How everethyng started“We are not getting enough money from this diving centre, but it gives us a lot of fun”, Arthur C. Clarke was sitting in his wheelchair and looking at the storming sea. We visited his place at Sri-Lanka in January 2000. By that time I’d been running recreational diving club in Moscow and started to film natural history documentaries.
This trip to Ceylon was made specifically to film a movie about this great thinker and underwater treasures he found on this tropical island. I was standing next to him and couldn’t believe that I finally met the guy who heavily influenced my view on life. Arthur C. Clarke moved to Sri Lanka in 1957.
He was not really SCUBA diving fan as I was, but he supported a diving centre founded by a friend of him, Hector. Being techno-optimist, Arthur always believed in great future of humanity, happy coexisting of technology and ecology. This idea is the basis for all my future activities.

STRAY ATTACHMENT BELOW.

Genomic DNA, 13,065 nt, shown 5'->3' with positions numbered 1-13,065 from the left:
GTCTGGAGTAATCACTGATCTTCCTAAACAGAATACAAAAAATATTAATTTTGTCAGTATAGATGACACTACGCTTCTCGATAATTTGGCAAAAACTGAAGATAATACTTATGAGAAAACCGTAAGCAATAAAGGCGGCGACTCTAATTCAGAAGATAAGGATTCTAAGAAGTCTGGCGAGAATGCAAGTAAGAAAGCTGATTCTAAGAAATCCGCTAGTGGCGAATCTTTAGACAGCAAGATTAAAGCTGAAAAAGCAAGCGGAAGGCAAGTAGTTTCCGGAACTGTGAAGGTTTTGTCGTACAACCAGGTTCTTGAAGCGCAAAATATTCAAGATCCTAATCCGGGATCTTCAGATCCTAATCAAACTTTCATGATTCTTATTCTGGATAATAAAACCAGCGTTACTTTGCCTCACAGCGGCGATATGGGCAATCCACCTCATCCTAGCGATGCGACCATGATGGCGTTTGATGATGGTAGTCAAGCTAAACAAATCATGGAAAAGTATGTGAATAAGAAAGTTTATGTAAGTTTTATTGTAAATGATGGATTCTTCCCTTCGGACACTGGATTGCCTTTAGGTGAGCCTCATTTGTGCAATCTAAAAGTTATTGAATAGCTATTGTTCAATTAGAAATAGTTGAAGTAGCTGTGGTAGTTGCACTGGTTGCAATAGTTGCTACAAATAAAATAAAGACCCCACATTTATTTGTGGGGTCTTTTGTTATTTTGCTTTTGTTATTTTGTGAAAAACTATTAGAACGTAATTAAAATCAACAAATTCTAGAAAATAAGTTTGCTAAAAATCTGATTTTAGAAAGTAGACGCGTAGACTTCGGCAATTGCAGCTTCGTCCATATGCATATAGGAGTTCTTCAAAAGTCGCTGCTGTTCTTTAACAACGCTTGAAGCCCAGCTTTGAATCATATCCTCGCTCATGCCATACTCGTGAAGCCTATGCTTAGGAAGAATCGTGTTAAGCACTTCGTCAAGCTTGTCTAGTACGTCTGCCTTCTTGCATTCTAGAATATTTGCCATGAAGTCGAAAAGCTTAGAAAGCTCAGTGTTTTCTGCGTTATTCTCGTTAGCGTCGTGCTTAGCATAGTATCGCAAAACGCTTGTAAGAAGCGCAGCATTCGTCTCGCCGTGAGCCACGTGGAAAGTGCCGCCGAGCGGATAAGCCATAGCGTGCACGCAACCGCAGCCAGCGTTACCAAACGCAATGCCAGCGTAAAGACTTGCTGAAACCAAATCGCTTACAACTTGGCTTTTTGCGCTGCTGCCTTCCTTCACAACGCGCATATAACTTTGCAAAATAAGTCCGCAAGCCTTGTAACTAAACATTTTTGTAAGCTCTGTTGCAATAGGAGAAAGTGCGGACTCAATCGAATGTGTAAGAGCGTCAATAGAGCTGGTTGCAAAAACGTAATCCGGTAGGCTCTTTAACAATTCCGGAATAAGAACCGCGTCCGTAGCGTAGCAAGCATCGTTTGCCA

4 years after this meeting, being driven by that idea, I founded SCUBATLON – a training course for certified SCUBA divers, who want expand their knowledge of marine biology and improve their skills in order to be nice to the underwater environment.
At the same period of time, I was invited to set up an underwater service for the first oceanarium in Moscow. They were about to open and needed a team of divers who could take care of the fish. I invited Anna, who also is an experienced underwater filmmaker and former molecular biologist to work with me there. It was a short period of time when we worked there, about 3 months. But it told us a lot about a great interest in marine biology which general public have and unfortunately, oceanarium couldn’t satisfy this interest.
So, we decided to make our own project. The idea was the same: technology should bring people closer to nature without harming it. We decided to make a 3D stereo underwater video of coral reef inhabitants. It seemed easy — we already had lots of experience in underwater filming.